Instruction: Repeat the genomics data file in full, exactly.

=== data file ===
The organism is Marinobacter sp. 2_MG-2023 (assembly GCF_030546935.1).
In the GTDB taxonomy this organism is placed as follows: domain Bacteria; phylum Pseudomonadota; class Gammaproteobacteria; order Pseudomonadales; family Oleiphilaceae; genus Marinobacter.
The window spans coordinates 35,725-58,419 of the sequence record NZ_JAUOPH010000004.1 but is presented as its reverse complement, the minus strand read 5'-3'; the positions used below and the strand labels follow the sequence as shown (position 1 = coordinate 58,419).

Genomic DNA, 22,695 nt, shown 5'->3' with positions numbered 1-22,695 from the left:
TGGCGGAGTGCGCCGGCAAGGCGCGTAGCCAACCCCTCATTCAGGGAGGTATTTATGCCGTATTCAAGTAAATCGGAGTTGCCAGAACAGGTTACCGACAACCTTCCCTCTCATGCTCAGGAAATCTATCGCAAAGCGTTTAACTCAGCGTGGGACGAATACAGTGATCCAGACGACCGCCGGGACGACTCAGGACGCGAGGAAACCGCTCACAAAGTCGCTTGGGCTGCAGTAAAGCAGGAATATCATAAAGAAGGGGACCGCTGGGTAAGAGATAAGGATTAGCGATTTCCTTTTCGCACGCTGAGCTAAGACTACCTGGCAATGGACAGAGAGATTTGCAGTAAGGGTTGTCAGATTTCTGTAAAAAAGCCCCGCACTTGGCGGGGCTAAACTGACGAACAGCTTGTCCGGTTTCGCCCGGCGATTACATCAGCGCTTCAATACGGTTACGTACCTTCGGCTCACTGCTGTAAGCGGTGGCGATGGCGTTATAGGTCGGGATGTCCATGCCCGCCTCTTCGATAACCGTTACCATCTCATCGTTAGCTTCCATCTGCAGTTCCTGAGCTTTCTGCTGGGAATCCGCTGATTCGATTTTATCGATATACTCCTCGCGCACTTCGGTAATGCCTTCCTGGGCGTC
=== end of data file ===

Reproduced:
The organism is Marinobacter sp. 2_MG-2023 (assembly GCF_030546935.1).
In the GTDB taxonomy this organism is placed as follows: domain Bacteria; phylum Pseudomonadota; class Gammaproteobacteria; order Pseudomonadales; family Oleiphilaceae; genus Marinobacter.
The window spans coordinates 35,725-58,419 of the sequence record NZ_JAUOPH010000004.1 but is presented as its reverse complement, the minus strand read 5'-3'; the positions used below and the strand labels follow the sequence as shown (position 1 = coordinate 58,419).

Genomic DNA, 22,695 nt, shown 5'->3' with positions numbered 1-22,695 from the left:
TGGCGGAGTGCGCCGGCAAGGCGCGTAGCCAACCCCTCATTCAGGGAGGTATTTATGCCGTATTCAAGTAAATCGGAGTTGCCAGAACAGGTTACCGACAACCTTCCCTCTCATGCTCAGGAAATCTATCGCAAAGCGTTTAACTCAGCGTGGGACGAATACAGTGATCCAGACGACCGCCGGGACGACTCAGGACGCGAGGAAACCGCTCACAAAGTCGCTTGGGCTGCAGTAAAGCAGGAATATCATAAAGAAGGGGACCGCTGGGTAAGAGATAAGGATTAGCGATTTCCTTTTCGCACGCTGAGCTAAGACTACCTGGCAATGGACAGAGAGATTTGCAGTAAGGGTTGTCAGATTTCTGTAAAAAAGCCCCGCACTTGGCGGGGCTAAACTGACGAACAGCTTGTCCGGTTTCGCCCGGCGATTACATCAGCGCTTCAATACGGTTACGTACCTTCGGCTCACTGCTGTAAGCGGTGGCGATGGCGTTATAGGTCGGGATGTCCATGCCCGCCTCTTCGATAACCGTTACCATCTCATCGTTAGCTTCCATCTGCAGTTCCTGAGCTTTCTGCTGGGAATCCGCTGATTCGATTTTATCGATATACTCCTCGCGCACTTCGGTAATGCCTTCCTGGGCGTC